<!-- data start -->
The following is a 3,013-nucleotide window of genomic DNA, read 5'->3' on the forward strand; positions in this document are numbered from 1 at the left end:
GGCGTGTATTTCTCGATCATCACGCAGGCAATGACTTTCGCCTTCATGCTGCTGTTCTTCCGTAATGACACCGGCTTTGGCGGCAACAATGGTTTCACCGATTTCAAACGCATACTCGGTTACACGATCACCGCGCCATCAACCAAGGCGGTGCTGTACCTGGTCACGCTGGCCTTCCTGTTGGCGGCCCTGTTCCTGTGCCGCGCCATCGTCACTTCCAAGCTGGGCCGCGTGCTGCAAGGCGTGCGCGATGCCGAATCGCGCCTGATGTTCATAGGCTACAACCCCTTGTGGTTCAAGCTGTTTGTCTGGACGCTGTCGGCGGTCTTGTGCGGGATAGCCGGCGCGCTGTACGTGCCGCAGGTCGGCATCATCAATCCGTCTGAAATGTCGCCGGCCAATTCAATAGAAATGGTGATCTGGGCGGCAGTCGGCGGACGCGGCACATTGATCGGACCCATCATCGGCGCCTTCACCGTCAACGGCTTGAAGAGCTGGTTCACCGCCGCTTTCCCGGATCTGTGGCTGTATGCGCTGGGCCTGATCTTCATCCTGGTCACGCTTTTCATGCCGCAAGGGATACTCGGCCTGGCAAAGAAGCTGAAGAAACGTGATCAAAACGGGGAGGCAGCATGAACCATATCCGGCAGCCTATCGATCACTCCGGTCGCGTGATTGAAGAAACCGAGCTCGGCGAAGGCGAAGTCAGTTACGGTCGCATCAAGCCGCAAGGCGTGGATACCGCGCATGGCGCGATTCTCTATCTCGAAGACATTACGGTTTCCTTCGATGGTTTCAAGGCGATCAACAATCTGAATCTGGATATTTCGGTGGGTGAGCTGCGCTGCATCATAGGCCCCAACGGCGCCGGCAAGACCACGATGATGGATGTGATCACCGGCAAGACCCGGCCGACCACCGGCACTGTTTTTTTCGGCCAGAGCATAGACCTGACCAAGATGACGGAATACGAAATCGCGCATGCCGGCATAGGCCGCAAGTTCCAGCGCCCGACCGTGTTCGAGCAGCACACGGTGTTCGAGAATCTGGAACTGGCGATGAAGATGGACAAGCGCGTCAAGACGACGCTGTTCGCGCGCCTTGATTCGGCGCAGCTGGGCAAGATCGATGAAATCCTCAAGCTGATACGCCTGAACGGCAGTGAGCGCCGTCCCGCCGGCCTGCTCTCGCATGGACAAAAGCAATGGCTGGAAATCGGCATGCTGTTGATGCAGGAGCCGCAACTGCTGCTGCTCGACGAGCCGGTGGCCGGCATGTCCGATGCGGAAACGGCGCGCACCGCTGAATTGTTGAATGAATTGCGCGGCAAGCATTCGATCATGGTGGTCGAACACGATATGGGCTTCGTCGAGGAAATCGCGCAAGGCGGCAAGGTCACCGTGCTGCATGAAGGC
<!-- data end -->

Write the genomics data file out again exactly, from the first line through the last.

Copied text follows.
The following is a 3,013-nucleotide window of genomic DNA, read 5'->3' on the forward strand; positions in this document are numbered from 1 at the left end:
GGCGTGTATTTCTCGATCATCACGCAGGCAATGACTTTCGCCTTCATGCTGCTGTTCTTCCGTAATGACACCGGCTTTGGCGGCAACAATGGTTTCACCGATTTCAAACGCATACTCGGTTACACGATCACCGCGCCATCAACCAAGGCGGTGCTGTACCTGGTCACGCTGGCCTTCCTGTTGGCGGCCCTGTTCCTGTGCCGCGCCATCGTCACTTCCAAGCTGGGCCGCGTGCTGCAAGGCGTGCGCGATGCCGAATCGCGCCTGATGTTCATAGGCTACAACCCCTTGTGGTTCAAGCTGTTTGTCTGGACGCTGTCGGCGGTCTTGTGCGGGATAGCCGGCGCGCTGTACGTGCCGCAGGTCGGCATCATCAATCCGTCTGAAATGTCGCCGGCCAATTCAATAGAAATGGTGATCTGGGCGGCAGTCGGCGGACGCGGCACATTGATCGGACCCATCATCGGCGCCTTCACCGTCAACGGCTTGAAGAGCTGGTTCACCGCCGCTTTCCCGGATCTGTGGCTGTATGCGCTGGGCCTGATCTTCATCCTGGTCACGCTTTTCATGCCGCAAGGGATACTCGGCCTGGCAAAGAAGCTGAAGAAACGTGATCAAAACGGGGAGGCAGCATGAACCATATCCGGCAGCCTATCGATCACTCCGGTCGCGTGATTGAAGAAACCGAGCTCGGCGAAGGCGAAGTCAGTTACGGTCGCATCAAGCCGCAAGGCGTGGATACCGCGCATGGCGCGATTCTCTATCTCGAAGACATTACGGTTTCCTTCGATGGTTTCAAGGCGATCAACAATCTGAATCTGGATATTTCGGTGGGTGAGCTGCGCTGCATCATAGGCCCCAACGGCGCCGGCAAGACCACGATGATGGATGTGATCACCGGCAAGACCCGGCCGACCACCGGCACTGTTTTTTTCGGCCAGAGCATAGACCTGACCAAGATGACGGAATACGAAATCGCGCATGCCGGCATAGGCCGCAAGTTCCAGCGCCCGACCGTGTTCGAGCAGCACACGGTGTTCGAGAATCTGGAACTGGCGATGAAGATGGACAAGCGCGTCAAGACGACGCTGTTCGCGCGCCTTGATTCGGCGCAGCTGGGCAAGATCGATGAAATCCTCAAGCTGATACGCCTGAACGGCAGTGAGCGCCGTCCCGCCGGCCTGCTCTCGCATGGACAAAAGCAATGGCTGGAAATCGGCATGCTGTTGATGCAGGAGCCGCAACTGCTGCTGCTCGACGAGCCGGTGGCCGGCATGTCCGATGCGGAAACGGCGCGCACCGCTGAATTGTTGAATGAATTGCGCGGCAAGCATTCGATCATGGTGGTCGAACACGATATGGGCTTCGTCGAGGAAATCGCGCAAGGCGGCAAGGTCACCGTGCTGCATGAAGGC